I would let my younger version know that it’s all going to be alright. 

As a student, I would get super anxious and I’d have these painful nights losing sleep over what wasn’t working out. When you're younger, you can be so stuck in that moment that it's hard to see how much resilience you’ve had to show to get to where you are. 

Now I see that I learned so much and got so much strength from the people around me growing up, and that I was instinctively, if unconsciously, using this strength as a student. 

If I had a chance to talk to my younger self, that's what I'd say: “you have enough to do what you need to do. You'll make mistakes and you'll have chances to learn from them. Just keep learning, and keep growing.”

Switching gears to your time at UBC, what have been the highlights of your first term so far, and what are you most proud of?

I began my first term by listening to students. We did 13 listening sessions with more than 400 students in my first year and a half, and a number of themes emerged.

Navigating healthcare was at the top of the list of students’ priorities, and it became a big focus for my first term. We were able to hire an Associate VP, Student Health and Wellbeing, and Noorjean Hassam has been in that role for almost three years now. A big part of her work has been to develop an integrated approach to student health and wellbeing at UBC. In 2025 we’ll be adding a location in the new Gateway Health Building, and we have been able to secure funding to fill many important gaps in our current health and wellbeing supports for students, namely hiring more counsellors, physicians, and nurses.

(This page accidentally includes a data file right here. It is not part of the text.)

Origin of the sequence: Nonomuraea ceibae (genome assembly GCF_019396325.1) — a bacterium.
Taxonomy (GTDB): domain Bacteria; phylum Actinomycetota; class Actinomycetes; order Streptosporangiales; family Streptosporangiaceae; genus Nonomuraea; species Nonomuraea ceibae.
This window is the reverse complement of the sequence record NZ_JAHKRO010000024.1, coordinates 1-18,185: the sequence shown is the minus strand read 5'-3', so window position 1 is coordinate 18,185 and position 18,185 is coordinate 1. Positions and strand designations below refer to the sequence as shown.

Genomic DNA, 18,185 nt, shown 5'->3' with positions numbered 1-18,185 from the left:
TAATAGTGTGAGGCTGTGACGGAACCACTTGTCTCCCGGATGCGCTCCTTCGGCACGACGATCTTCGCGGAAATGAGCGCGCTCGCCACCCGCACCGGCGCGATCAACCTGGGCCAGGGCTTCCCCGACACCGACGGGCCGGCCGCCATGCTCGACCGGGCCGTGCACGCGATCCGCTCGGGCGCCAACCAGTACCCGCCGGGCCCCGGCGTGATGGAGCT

As you head into your second term, what are you most looking forward to?

Listening to students has been the cornerstone of my work, and I plan to continue this in my second term, whether that’s through listening sessions, meetings with students, or through casual conversations with students on campus.

Another top priority that has emerged is career development. So in this next term, my focus is on getting us to a place where students are choosing UBC for the education, experience, and the career development opportunities. Tony Botelho is our new Managing Director of the UBC Career Centre, which helps  students to prepare for the complex and rapidly changing world of work. Tony and his team are already doing great work, like hosting our recent Lululemon Career Day. We’re focusing on continuing to enhance and build on this for students.

My second area of focus, and a top priority, is accessibility. This includes physical accessibility, mental health and wellbeing care, and enhanced support services for students with disabilities. Since we’ve moved from the pre-pandemic work world into this new hybrid work world, my big question is, “how do we remove barriers, and build upon innovation and our own learning so that all students have access to all aspects of university life?” 

What are some of the challenges that you see students dealing with right now? What’s top of mind for them?

I think top of mind for students are issues of affordability in so many areas: housing, dining, transportation, childcare, textbooks, and other costs of living. If you move off campus, suddenly you're in one of the most expensive housing markets in Canada. 

So an area of concern of mine is how we continue to support students. Tuition is needed to run the university, but I think there are some opportunities to be more supportive and comprehensive around student financial aid, and around how we think about the distribution of aid.

It’s a big job, but what I enjoy most about UBC is that I don't have to do all the work alone, because I’m a part of a great team. I offer the vision, I make a commitment to funding it, and we have incredibly talented staff who figure it out.